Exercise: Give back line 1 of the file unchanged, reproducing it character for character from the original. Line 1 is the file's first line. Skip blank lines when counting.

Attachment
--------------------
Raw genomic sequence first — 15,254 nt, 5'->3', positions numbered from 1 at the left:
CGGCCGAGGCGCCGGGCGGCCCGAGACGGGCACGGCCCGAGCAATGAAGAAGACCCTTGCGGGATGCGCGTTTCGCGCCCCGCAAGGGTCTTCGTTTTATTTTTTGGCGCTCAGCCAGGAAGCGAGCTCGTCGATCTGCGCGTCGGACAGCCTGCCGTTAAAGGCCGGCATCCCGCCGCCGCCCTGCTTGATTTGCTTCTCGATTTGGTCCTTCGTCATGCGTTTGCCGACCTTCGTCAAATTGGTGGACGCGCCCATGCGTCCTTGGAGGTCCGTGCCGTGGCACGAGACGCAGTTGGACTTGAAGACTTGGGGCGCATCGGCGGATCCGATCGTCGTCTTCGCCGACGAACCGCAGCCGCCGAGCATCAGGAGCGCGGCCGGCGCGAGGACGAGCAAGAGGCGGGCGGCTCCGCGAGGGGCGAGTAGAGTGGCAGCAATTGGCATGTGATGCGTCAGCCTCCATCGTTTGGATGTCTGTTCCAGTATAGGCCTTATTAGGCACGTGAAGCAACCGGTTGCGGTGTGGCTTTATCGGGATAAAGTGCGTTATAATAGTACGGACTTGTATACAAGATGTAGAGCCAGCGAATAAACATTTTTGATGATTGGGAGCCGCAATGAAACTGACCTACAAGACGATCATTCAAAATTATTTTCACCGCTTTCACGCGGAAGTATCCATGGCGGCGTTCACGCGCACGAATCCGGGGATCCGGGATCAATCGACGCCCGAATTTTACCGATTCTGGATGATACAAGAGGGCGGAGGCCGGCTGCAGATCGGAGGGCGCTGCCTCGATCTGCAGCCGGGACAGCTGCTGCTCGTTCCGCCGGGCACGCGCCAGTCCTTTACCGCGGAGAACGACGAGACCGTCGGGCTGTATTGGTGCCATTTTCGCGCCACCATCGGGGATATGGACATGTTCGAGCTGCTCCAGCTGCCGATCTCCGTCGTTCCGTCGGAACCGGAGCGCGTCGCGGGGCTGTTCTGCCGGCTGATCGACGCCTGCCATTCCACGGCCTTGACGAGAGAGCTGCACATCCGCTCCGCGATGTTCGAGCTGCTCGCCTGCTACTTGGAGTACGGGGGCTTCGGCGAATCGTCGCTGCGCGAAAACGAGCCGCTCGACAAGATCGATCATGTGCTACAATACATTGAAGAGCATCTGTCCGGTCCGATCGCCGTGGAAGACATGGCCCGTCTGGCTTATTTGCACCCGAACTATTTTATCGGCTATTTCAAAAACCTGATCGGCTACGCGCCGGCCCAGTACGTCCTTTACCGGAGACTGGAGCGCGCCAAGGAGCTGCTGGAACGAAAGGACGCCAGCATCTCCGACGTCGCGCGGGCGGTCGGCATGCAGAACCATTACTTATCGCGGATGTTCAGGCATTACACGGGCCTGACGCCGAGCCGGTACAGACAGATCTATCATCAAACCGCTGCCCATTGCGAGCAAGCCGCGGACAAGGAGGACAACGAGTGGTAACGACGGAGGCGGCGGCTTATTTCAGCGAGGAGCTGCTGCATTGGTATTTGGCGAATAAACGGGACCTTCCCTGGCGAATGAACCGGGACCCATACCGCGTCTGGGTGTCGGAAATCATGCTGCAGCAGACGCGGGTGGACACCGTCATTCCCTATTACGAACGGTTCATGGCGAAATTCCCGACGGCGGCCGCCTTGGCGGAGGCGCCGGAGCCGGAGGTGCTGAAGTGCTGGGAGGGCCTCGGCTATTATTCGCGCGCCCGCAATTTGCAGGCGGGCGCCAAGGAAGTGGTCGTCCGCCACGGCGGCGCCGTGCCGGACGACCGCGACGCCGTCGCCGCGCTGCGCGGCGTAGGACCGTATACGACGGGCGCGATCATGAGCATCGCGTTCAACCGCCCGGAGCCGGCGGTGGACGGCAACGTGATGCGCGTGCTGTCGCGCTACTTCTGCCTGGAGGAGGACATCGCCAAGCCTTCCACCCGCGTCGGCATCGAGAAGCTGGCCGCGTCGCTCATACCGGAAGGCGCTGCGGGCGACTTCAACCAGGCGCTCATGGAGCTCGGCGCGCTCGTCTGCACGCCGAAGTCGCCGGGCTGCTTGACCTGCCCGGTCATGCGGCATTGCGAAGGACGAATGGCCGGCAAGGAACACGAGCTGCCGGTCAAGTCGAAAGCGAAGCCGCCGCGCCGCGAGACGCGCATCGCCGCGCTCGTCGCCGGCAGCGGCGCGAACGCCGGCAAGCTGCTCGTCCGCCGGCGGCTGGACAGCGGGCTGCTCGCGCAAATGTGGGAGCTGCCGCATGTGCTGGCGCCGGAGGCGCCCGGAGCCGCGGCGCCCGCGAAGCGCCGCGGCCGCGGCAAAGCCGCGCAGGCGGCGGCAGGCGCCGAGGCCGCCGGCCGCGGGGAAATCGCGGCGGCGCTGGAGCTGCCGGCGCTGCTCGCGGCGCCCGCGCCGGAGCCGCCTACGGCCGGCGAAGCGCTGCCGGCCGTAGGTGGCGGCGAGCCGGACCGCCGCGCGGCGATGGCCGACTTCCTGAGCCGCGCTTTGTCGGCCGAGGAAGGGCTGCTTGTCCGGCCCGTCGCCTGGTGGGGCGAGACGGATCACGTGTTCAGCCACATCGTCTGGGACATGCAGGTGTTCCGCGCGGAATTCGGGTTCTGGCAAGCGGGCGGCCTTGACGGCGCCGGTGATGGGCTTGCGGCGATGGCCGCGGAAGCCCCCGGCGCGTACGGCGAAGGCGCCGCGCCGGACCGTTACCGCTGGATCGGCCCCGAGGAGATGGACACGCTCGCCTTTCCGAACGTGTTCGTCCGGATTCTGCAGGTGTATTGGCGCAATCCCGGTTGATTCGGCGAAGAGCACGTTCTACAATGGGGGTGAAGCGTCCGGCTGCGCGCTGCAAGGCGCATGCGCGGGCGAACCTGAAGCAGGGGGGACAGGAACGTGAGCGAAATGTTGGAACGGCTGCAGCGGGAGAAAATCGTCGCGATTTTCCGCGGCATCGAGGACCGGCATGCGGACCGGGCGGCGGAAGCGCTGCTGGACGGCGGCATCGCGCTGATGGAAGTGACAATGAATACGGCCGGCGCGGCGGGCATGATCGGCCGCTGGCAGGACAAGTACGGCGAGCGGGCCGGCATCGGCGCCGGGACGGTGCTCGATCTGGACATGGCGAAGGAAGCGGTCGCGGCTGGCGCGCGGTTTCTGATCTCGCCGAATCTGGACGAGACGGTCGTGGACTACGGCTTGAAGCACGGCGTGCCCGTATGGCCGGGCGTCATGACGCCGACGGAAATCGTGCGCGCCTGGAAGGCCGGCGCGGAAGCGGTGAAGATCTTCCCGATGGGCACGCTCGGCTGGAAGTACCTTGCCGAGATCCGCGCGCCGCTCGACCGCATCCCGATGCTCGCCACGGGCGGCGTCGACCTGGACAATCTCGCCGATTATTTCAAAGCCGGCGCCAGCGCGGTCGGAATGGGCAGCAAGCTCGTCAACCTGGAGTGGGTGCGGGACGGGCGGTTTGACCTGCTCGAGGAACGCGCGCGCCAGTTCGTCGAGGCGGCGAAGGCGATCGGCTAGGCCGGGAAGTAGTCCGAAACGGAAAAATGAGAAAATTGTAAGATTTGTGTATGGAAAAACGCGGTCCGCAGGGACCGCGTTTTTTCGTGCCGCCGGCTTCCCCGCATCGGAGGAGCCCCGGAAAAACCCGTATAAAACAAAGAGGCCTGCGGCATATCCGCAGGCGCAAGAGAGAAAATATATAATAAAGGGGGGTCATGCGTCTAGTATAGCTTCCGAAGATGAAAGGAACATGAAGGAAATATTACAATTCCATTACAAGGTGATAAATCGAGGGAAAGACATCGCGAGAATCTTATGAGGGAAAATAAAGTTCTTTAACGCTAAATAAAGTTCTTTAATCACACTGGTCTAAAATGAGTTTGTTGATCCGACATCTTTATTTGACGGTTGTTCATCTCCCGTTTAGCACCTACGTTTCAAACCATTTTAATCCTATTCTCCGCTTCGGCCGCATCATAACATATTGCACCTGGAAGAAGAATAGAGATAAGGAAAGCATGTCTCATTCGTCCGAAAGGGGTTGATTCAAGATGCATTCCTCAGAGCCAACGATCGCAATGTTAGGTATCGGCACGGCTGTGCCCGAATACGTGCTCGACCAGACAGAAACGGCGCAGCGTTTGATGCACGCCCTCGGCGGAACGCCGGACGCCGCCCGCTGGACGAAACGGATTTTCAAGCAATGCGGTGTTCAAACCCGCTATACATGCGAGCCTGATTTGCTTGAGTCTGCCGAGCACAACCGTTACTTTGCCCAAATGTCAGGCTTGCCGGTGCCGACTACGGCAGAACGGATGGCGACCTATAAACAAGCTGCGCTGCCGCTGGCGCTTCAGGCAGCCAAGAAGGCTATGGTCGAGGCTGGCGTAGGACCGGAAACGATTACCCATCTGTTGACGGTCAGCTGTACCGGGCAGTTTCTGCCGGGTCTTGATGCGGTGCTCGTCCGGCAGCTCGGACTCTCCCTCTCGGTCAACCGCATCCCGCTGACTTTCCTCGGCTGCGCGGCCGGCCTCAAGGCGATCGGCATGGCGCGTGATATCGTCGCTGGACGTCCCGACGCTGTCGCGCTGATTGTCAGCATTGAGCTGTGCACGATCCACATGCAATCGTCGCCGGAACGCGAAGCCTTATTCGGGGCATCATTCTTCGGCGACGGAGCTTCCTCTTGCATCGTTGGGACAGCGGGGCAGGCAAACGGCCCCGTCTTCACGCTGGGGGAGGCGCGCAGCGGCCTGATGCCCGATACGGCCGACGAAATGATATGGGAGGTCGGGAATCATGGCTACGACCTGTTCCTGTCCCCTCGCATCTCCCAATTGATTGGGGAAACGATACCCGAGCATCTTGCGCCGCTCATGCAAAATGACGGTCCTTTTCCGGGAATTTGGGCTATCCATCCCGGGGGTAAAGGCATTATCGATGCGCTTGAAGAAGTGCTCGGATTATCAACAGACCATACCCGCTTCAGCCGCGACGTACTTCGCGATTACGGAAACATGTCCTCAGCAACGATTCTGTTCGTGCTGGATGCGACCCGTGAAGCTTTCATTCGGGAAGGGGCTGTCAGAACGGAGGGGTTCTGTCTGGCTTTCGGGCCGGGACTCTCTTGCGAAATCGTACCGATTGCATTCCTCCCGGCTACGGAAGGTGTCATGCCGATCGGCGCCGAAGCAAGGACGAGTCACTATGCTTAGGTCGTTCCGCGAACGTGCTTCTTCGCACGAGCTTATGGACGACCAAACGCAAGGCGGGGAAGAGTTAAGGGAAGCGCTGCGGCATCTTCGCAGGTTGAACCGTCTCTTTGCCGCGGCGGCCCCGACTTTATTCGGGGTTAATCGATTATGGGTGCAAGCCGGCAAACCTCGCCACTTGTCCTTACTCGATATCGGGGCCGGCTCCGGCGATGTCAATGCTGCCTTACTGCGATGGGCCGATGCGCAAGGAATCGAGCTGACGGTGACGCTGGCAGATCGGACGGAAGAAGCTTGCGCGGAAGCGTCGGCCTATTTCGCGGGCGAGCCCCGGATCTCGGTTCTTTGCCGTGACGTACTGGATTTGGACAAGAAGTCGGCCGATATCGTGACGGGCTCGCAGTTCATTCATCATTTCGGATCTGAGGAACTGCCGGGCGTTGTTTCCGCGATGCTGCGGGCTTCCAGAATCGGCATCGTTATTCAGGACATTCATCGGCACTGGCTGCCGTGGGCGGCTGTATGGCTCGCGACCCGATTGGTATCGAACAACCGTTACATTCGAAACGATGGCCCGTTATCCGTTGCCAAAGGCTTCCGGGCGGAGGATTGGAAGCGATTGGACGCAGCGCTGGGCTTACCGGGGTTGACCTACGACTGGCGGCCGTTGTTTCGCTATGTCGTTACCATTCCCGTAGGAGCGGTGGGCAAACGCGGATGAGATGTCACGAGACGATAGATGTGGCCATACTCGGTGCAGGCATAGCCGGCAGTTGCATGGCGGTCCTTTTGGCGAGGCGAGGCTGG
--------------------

Raw genomic sequence first — 15,254 nt, 5'->3', positions numbered from 1 at the left: